One vein of thought that I will repeat is that there are not many writers out there who have managed to invent their own mythology. Lovecraft is one of them. Ironically, what got me into Lovecraft was the FANTABULOUSLY twisted and kinky conspiracy-theory of all conspiracy-theory books Wilson and Shea: The Illuminatus! Trilogy (also not for the feint of reading comprehension). I discovered in these two authors' heavily-layered fact-o-fiction the deep lures of many Lovecraft shout-outs, allusions I would later find in countless other books and movies and TV (X-files included, lol). I now take a huge amount of nerdy amusement in identifying the embedded Lovecraftian images in sci-fi, horror, and fantasy. After Illuminatus, I had to find out what all the fuss was about this guy, as isolated and tragic in his own way as Poe, and ever-surrounded by the mysticism that he helped create.
I should say that I'm not a huge Poe fan. I realize he was one of the greats to the audience that was his audience, and certainly a score for us American writers, but for some reason I never really bought in, much much much as I wanted to. Possibly because he was one of many blunt instruments used by one or two overpaid officials of the American public school system to ram "culture" into my brain. While I admit he was dark and creeptastic in his own pre-ghetto Bronx way, I always saw him as a tad bit of a drama queen. More melodramatic than hardcore, getting his panties all in a bunch because of a metaphorical bird and such. Yes, I'm dissing The Raven. I did it. It is rare that I find myself looking to be frightened by metaphorical birds. I can be saddened by metaphorical birds, but not necessarily frightened, and I guess that is one difference between the whimsical and the absolutely horrifying. I wanted the nitty gritty details of what exactly scared you shitless, not your description of the conniption you had after being scared shitless. I thought he'd do much better as a director of macabre theater in 1965 or something, curse my soul for saying it but it's true, as wondrous a wordsmith as he was. But then came HP, and I was knocked backward and upside the head. This was something that just felt intrinsically different than any genre of horror I had ever attempted before. It was like I was finally finding this essential piece of my love of horror fiction that was missing all the while. This was truly dark, as in dark under thousands of feet of black ocean current, dark as in dark beyond eons of cold glittering stars, dark as in the heavy metal lord of horror.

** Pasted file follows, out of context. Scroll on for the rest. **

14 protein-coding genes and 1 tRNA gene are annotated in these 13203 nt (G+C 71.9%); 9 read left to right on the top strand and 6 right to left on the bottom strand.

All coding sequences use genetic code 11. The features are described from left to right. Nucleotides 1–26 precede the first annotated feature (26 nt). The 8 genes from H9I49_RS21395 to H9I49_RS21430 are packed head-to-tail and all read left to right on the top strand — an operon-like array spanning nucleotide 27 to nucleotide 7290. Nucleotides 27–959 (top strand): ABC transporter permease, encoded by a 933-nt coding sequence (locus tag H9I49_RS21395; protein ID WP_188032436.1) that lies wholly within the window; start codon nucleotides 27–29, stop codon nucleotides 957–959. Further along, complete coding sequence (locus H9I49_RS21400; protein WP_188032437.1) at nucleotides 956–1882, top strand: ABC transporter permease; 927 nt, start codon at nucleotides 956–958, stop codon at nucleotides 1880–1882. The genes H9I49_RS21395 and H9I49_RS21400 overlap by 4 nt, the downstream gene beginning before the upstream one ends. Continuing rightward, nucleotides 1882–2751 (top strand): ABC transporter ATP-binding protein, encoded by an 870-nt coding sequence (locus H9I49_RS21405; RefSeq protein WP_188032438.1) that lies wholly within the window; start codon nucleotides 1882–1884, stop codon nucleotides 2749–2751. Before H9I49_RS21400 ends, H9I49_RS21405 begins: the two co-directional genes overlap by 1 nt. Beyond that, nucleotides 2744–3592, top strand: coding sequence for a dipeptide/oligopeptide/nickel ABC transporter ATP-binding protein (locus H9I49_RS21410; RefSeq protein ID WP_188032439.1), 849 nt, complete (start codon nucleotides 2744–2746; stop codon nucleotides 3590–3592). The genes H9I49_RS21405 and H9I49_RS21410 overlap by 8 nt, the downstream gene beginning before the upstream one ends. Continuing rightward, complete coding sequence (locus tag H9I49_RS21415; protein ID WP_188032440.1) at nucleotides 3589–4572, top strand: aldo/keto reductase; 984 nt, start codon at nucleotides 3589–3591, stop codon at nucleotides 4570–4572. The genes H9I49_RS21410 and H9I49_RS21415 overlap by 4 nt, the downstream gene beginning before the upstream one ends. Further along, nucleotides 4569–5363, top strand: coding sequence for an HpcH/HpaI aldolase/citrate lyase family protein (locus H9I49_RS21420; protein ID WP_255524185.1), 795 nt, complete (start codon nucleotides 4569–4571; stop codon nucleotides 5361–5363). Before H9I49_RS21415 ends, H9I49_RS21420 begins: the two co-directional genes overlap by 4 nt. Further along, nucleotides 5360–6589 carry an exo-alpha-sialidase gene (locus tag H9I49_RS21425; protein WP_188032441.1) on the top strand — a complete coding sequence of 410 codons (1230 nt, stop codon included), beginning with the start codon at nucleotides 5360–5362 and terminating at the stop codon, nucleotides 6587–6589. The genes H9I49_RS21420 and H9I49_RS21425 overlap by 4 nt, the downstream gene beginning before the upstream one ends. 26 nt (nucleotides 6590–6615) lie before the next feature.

WTF = 29
W = 10
T = 9
F = 10
This was the kind of horror that had me up at night, feeling ill-at-ease. Written by a guy who died before 1940, his work is still as wild and relevant as it was when it was initially printed in the pulp mags. The eternal leavings of Lovecraft's self-termed "cosmicism" are items like the Necronomicon, and creatures like Cthulu, Dagon, and the Old Ones, including a language much more metal than Tolkein's elf talk that all those dorks buy rings with the inscriptions and such. That being said, I have fallen victim personally to Lovecraftian merchandise (though nothing as lame as some locket with something an elf said, I'll give you that at least.) For some reason I felt while reading all of this crazy stuff, that somehow, Lovecraft was basing his stories on some tangent of reality. That it could very well be that aliens landed here long before humans ever populated the earth, and that their technology or aims were unimaginable to our feeble linear minds.
While I continued to tell myself I was just reading epic and hysterically well-worded pulp fiction, I dug up the old X-Files phrase almost immediately, because I found I could not help but apply it to the pilots and scientists in the face of the "At the Mountains of Madness", or the poor fellow in "The Shadow Over Innsmouth", or the simple farmers in "The Color Out of Space". There was nothing else but to admit it to myself loud and clear, assuming that perhaps this was what other writers and directors were feeling when they pulled imagery and relics out of Lovecraft's prose either as a lovingly-made allusion or a half-assed attempt to pass off genius as one's own:
"I want to believe."